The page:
The inevitable has happened...Scandiwegia has made its way to Chorlton
Circa 2014 Nordic style was the food trend du jour. From nibbling on lichen to downing aquavit and pickled skyr, the foragers at Noma (the Copenhagen restaurant that grew to be seen as the best in the world) set the fashions that had critics in a pig’s blood-dotted froth. But Manchester never succumbed to those Scandi charms. Too busy chomping on decidedly more low-brow burgers, we ignored the pine sap and the juniper accents of Rök, Dabbous and the like. In fact, this was around the time Kro ambitiously tried to expand and it just didn’t take. Scandi scran wasn’t for us.
Fast-forward a couple of years and along comes hygge and lagom and all the rest of it and now it seems the inevitable has happened: a little bit of Scandiwegia has made its way to Manchester and I know you will fall off your Ikea Henriksdal when I tell you it’s landed in Chorlton.
Velbekomme, which means both ‘welcome’ and ‘bon appetit’ in Danish, bills itself as the more inclusive ‘Scandinavian’ eatery but is mainly in the manner of a traditional Danish café, with some Swedish and Norwegian accents. Currently only open in the daytime, it serves mainly Smørrebrød (open-faced sandwiches, £5.50, pictured below). This means a slice of rye bread (and only rye bread) with various toppings alongside salads and a soup of the day. This is not high-falutin Michelin-baiting style but a down-to-earth lunch spot as you will find dotted around the streets of Copenhagen and beyond. It’s simple and light inside, its Scandi heritage manifesting itself in the flags of the Nordic countries and a window decoration of a polar bear named Olaf.
Velbekomme’s restricted menu but plentiful Wi-Fi means it is popular with people who need to lounge around with their Macbook open for the price of a cup of coffee (£2.30), or those who at some point in their lives have spent a month or three embracing the Nordic Model (or just embracing a Nordic model, both have excellent reputations worldwide) and are now hoping to recapture their Scandinavian bliss, even if that means eating caviar from a tube.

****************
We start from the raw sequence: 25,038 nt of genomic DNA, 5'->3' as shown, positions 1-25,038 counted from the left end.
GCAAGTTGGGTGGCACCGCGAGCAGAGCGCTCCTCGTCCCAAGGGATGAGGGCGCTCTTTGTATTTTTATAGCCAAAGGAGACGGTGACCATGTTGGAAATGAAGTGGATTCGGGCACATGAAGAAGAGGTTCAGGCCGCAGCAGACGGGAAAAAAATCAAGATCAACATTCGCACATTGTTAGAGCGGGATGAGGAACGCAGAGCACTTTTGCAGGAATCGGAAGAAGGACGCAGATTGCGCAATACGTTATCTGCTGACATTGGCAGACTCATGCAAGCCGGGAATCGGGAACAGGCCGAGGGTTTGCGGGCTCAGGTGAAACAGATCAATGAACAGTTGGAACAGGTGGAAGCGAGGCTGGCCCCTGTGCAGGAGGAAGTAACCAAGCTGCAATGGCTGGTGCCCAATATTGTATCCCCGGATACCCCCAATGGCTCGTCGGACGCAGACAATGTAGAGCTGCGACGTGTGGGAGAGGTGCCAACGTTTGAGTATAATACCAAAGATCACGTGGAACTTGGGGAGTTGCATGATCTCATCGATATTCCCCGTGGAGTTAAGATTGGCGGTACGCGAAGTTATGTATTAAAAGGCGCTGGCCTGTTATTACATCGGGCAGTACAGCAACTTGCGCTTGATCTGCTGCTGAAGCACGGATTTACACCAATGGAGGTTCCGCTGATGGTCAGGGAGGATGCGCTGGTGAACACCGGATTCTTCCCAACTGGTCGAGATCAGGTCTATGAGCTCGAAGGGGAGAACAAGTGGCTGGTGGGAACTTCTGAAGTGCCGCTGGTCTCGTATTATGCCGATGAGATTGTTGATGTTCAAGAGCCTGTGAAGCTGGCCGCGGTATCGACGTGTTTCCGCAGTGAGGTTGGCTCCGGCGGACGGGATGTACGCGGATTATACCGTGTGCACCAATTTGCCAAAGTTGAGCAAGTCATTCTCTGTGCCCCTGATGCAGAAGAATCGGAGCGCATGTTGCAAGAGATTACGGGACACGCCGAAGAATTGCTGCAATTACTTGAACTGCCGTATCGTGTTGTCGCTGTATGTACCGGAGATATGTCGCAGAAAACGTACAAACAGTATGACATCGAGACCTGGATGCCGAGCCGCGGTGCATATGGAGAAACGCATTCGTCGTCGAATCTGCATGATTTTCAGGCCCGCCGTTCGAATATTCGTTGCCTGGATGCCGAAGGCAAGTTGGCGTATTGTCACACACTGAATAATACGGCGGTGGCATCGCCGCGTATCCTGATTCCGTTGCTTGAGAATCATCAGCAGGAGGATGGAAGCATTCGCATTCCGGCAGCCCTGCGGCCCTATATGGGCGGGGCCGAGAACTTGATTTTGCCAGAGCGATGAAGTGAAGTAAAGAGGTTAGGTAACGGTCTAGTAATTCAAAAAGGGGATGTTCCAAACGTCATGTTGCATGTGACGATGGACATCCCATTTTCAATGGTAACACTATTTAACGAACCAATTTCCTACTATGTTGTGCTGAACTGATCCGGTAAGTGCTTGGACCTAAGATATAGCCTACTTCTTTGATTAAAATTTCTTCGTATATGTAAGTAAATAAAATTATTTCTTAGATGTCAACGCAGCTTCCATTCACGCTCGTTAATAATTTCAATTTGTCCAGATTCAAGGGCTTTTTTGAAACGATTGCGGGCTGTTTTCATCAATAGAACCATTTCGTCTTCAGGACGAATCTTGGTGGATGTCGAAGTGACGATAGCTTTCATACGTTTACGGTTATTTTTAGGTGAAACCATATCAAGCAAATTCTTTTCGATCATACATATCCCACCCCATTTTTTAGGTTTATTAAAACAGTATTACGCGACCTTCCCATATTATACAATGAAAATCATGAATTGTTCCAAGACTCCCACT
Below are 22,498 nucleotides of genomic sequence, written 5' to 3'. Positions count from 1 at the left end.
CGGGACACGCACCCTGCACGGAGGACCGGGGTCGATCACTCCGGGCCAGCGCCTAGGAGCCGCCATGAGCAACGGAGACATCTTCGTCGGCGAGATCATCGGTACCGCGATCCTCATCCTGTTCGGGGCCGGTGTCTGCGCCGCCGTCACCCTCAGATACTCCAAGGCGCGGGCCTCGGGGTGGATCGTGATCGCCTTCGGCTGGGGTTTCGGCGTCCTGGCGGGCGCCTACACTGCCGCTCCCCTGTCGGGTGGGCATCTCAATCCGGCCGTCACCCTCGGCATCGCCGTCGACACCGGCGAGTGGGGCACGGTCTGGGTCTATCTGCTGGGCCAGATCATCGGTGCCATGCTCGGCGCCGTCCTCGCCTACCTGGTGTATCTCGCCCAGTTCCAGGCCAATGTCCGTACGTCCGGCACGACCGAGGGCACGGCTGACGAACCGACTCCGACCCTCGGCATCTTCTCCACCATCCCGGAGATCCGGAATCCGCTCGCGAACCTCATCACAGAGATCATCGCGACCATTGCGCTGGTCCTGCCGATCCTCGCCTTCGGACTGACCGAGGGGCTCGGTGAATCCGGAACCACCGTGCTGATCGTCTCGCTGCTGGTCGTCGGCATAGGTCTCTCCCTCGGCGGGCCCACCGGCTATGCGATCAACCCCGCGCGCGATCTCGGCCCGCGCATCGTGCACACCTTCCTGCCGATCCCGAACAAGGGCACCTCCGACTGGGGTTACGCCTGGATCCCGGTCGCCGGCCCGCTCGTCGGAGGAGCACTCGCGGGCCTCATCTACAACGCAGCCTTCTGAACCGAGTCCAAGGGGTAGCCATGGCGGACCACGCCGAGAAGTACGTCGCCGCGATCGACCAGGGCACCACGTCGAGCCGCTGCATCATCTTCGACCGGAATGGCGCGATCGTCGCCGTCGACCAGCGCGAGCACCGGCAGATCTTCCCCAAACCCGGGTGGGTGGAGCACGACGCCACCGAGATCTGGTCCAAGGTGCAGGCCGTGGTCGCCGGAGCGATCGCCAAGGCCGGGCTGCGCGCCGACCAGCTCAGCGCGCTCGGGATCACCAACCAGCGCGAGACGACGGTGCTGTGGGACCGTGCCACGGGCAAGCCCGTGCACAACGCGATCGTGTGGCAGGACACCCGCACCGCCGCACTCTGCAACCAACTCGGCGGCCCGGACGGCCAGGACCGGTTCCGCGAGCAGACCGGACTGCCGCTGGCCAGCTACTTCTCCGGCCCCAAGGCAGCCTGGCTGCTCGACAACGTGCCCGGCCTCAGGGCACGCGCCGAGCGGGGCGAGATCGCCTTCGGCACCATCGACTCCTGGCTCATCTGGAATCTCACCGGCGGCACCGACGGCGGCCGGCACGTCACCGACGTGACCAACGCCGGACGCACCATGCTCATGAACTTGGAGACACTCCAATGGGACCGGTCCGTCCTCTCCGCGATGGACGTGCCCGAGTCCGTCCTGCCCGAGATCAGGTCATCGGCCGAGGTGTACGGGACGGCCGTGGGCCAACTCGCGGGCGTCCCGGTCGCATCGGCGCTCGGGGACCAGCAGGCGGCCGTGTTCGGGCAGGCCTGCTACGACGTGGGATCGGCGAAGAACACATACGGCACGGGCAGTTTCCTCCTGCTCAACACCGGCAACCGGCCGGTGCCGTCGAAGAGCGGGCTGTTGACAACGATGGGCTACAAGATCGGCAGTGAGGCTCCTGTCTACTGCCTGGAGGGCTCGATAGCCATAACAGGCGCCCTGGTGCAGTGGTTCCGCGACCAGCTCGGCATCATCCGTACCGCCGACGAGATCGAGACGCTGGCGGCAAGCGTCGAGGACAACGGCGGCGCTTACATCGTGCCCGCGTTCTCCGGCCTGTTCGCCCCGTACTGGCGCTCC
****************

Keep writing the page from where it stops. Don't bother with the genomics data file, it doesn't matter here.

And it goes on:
As for me, I took my mother. As a part-time Swede I thought she could assess the authenticity or otherwise of Velbekomme. She established her credentials once and for all when she looked at the menu and whispered in a horrified voice ‘but...where…are… the meatballs?’ Don’t worry Mum, I spoke to the owner and he assured me that once the kitchen was into its groove they will be supplying both meatballs and hot dogs. It actually amazes me that Swedish people are considered such a healthy bunch when they seem to be so addicted to sweeties, coffee, cake and reconstituted meat products of uncertain origin.
The wonderful thing about the Scandinavian languages is that they can make anything sound comical and mysterious at the same time - take ‘hindbaersbitte’
Perhaps that’s because these little vices aside, the Scandinavian diet is actually pretty virtuous. Take that rye bread open sandwich. I had one topped with picked herring, firm of flesh and sour-but-sweet, pairing beautifully with an earthy beetroot and apple salad. There was the standard hummus and avocado, a sausage and pickle and a top-notch potato salad flecked with caraway seeds. My favourite topping was the rich, flaky smoked haddock with shards of perfumed fennel.
But I fear herring and caraway are not for everyone. Then again, herring and mackerel are pretty tame compared to some of these classic Danish toppings: rolled headcheese, herring with raw egg yolk, beef tartare or smoked eel with scrambled egg.
Still we were ready for more as we made our way through Scandi-style waffles with cream and berries (£3.50), and a slice of Danish layer cake (£3), which takes all the key principles of trifle and reverse them: light layers of Genoise sponge capture wobbly layers of custard and raspberry jam. Heavenly.
The wonderful thing about the Scandinavian languages is that they can make anything sound comical and mysterious at the same time. Take ‘hindbaersbitte’, which sounds like the name of a creature from Lord of the Rings (“beware the hindbaersbitte, Frodo!”) but in actual fact means raspberry bites. These wonderfully simple snacks are layers of pastry, jam, icing and rainbow sprinkles and taste like the best pudding ever bunged your way by the school dinner lady.
Perhaps my only disappointment was the Swedish kanelbullar (‘ware the kanelbullar!), or cinnamon bun. Did you know the Swedes revere this baked treat so much they actually have a Cinnamon Bun Day on 4 October? I managed to get hold of the last one of the day’s baking, which sadly put me in mind of the poo emoji (mind you, that is my favourite emoji). These buns are meant to be springy and yeasty, while this poor little emoji seemed a little flat. Still, it had all the fantastic cinnamon and cardamom flavours, warm spices that scent every Scandinavian kitchen and go so well with a decent cup of coffee.
While I enjoyed what Velbekomme had to offer and do agree that it is a fantastic little café, I did manage to sample practically its entire menu in one sitting. As I enjoyed pretty much everything that’s not so much of a problem, but if pickled fish on rye ain’t your bag the your options will be too severely reduced. The streamlined menu might just be taking Scandinavian minimalism just a bit too far. For once I agree with my mum: bring on the meatballs.
@VelbekommeMcr 495 Barlow Moor Rd, Manchester M21 8AG.
Smørrebrøds 8, beetroot & apple salad 7, hindbaersbitte 7, kanelbullar 5, waffles 7, cake 7
Popular with folk who like to hang with their Macbook
Chirpy and fine